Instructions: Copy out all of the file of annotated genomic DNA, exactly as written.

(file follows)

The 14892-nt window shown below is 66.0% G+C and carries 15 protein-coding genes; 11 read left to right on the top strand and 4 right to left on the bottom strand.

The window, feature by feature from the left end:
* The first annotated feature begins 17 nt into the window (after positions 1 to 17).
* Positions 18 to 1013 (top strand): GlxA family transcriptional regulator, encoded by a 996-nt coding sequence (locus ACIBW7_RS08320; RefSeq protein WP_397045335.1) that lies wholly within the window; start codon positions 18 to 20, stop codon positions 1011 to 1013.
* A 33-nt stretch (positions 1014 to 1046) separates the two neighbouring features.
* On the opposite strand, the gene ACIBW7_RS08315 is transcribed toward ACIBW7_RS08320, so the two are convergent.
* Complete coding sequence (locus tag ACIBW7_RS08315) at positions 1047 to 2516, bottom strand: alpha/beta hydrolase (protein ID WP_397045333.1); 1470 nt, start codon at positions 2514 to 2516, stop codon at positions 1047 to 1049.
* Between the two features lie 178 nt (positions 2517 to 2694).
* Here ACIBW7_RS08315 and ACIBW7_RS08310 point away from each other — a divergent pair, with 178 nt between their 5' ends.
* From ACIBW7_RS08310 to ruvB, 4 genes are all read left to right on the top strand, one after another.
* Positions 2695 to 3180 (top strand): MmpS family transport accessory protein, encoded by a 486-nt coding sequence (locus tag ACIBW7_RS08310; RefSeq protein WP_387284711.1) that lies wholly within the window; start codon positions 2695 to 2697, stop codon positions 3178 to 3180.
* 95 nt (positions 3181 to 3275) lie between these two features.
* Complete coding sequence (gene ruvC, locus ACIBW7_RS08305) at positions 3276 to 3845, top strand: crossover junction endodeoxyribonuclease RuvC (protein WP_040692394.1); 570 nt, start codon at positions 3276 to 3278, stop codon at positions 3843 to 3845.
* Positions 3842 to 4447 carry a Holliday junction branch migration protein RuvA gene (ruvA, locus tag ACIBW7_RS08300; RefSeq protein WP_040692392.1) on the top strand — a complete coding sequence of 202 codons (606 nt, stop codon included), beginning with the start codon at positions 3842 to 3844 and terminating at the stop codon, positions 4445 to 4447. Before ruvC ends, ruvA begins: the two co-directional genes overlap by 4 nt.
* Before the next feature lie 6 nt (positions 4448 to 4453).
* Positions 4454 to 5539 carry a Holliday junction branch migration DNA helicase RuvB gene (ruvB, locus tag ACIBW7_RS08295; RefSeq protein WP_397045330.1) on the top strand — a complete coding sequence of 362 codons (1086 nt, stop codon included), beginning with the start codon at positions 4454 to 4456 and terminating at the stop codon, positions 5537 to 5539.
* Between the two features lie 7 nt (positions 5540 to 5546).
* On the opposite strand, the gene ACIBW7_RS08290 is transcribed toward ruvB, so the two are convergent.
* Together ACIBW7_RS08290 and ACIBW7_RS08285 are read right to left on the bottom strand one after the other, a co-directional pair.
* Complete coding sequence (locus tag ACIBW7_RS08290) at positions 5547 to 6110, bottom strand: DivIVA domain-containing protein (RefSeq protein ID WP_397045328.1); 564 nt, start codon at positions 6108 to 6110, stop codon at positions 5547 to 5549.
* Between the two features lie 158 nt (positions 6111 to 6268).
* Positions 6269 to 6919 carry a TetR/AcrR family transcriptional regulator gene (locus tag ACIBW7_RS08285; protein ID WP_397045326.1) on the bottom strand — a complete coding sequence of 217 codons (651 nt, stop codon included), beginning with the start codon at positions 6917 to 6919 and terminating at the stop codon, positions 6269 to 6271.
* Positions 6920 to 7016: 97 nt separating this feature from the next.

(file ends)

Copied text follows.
The 14892-nt window shown below is 66.0% G+C and carries 15 protein-coding genes; 11 read left to right on the top strand and 4 right to left on the bottom strand.

The window, feature by feature from the left end:
* The first annotated feature begins 17 nt into the window (after positions 1 to 17).
* Positions 18 to 1013 (top strand): GlxA family transcriptional regulator, encoded by a 996-nt coding sequence (locus ACIBW7_RS08320; RefSeq protein WP_397045335.1) that lies wholly within the window; start codon positions 18 to 20, stop codon positions 1011 to 1013.
* A 33-nt stretch (positions 1014 to 1046) separates the two neighbouring features.
* On the opposite strand, the gene ACIBW7_RS08315 is transcribed toward ACIBW7_RS08320, so the two are convergent.
* Complete coding sequence (locus tag ACIBW7_RS08315) at positions 1047 to 2516, bottom strand: alpha/beta hydrolase (protein ID WP_397045333.1); 1470 nt, start codon at positions 2514 to 2516, stop codon at positions 1047 to 1049.
* Between the two features lie 178 nt (positions 2517 to 2694).
* Here ACIBW7_RS08315 and ACIBW7_RS08310 point away from each other — a divergent pair, with 178 nt between their 5' ends.
* From ACIBW7_RS08310 to ruvB, 4 genes are all read left to right on the top strand, one after another.
* Positions 2695 to 3180 (top strand): MmpS family transport accessory protein, encoded by a 486-nt coding sequence (locus tag ACIBW7_RS08310; RefSeq protein WP_387284711.1) that lies wholly within the window; start codon positions 2695 to 2697, stop codon positions 3178 to 3180.
* 95 nt (positions 3181 to 3275) lie between these two features.
* Complete coding sequence (gene ruvC, locus ACIBW7_RS08305) at positions 3276 to 3845, top strand: crossover junction endodeoxyribonuclease RuvC (protein WP_040692394.1); 570 nt, start codon at positions 3276 to 3278, stop codon at positions 3843 to 3845.
* Positions 3842 to 4447 carry a Holliday junction branch migration protein RuvA gene (ruvA, locus tag ACIBW7_RS08300; RefSeq protein WP_040692392.1) on the top strand — a complete coding sequence of 202 codons (606 nt, stop codon included), beginning with the start codon at positions 3842 to 3844 and terminating at the stop codon, positions 4445 to 4447. Before ruvC ends, ruvA begins: the two co-directional genes overlap by 4 nt.
* Before the next feature lie 6 nt (positions 4448 to 4453).
* Positions 4454 to 5539 carry a Holliday junction branch migration DNA helicase RuvB gene (ruvB, locus tag ACIBW7_RS08295; RefSeq protein WP_397045330.1) on the top strand — a complete coding sequence of 362 codons (1086 nt, stop codon included), beginning with the start codon at positions 4454 to 4456 and terminating at the stop codon, positions 5537 to 5539.
* Between the two features lie 7 nt (positions 5540 to 5546).
* On the opposite strand, the gene ACIBW7_RS08290 is transcribed toward ruvB, so the two are convergent.
* Together ACIBW7_RS08290 and ACIBW7_RS08285 are read right to left on the bottom strand one after the other, a co-directional pair.
* Complete coding sequence (locus tag ACIBW7_RS08290) at positions 5547 to 6110, bottom strand: DivIVA domain-containing protein (RefSeq protein ID WP_397045328.1); 564 nt, start codon at positions 6108 to 6110, stop codon at positions 5547 to 5549.
* Between the two features lie 158 nt (positions 6111 to 6268).
* Positions 6269 to 6919 carry a TetR/AcrR family transcriptional regulator gene (locus tag ACIBW7_RS08285; protein ID WP_397045326.1) on the bottom strand — a complete coding sequence of 217 codons (651 nt, stop codon included), beginning with the start codon at positions 6917 to 6919 and terminating at the stop codon, positions 6269 to 6271.
* Positions 6920 to 7016: 97 nt separating this feature from the next.